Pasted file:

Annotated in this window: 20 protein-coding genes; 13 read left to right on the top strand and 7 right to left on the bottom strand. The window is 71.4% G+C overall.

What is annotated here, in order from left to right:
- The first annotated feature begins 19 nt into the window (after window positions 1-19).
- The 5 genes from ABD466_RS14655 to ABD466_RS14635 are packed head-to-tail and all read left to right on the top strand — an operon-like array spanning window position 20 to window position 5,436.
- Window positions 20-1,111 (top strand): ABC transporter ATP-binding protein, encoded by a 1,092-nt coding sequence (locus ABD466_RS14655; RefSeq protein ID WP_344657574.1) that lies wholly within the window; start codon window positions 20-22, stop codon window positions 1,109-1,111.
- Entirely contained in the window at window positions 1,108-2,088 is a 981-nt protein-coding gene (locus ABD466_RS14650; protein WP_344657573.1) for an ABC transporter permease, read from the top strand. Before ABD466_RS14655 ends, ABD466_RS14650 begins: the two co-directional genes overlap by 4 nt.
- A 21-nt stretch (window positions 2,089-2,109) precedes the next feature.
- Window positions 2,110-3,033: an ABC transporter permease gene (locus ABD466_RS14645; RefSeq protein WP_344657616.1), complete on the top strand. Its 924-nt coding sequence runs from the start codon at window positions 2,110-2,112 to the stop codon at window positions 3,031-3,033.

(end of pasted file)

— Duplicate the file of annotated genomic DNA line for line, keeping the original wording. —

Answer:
Annotated in this window: 20 protein-coding genes; 13 read left to right on the top strand and 7 right to left on the bottom strand. The window is 71.4% G+C overall.

What is annotated here, in order from left to right:
- The first annotated feature begins 19 nt into the window (after window positions 1-19).
- The 5 genes from ABD466_RS14655 to ABD466_RS14635 are packed head-to-tail and all read left to right on the top strand — an operon-like array spanning window position 20 to window position 5,436.
- Window positions 20-1,111 (top strand): ABC transporter ATP-binding protein, encoded by a 1,092-nt coding sequence (locus ABD466_RS14655; RefSeq protein ID WP_344657574.1) that lies wholly within the window; start codon window positions 20-22, stop codon window positions 1,109-1,111.
- Entirely contained in the window at window positions 1,108-2,088 is a 981-nt protein-coding gene (locus ABD466_RS14650; protein WP_344657573.1) for an ABC transporter permease, read from the top strand. Before ABD466_RS14655 ends, ABD466_RS14650 begins: the two co-directional genes overlap by 4 nt.
- A 21-nt stretch (window positions 2,089-2,109) precedes the next feature.
- Window positions 2,110-3,033: an ABC transporter permease gene (locus ABD466_RS14645; RefSeq protein WP_344657616.1), complete on the top strand. Its 924-nt coding sequence runs from the start codon at window positions 2,110-2,112 to the stop codon at window positions 3,031-3,033.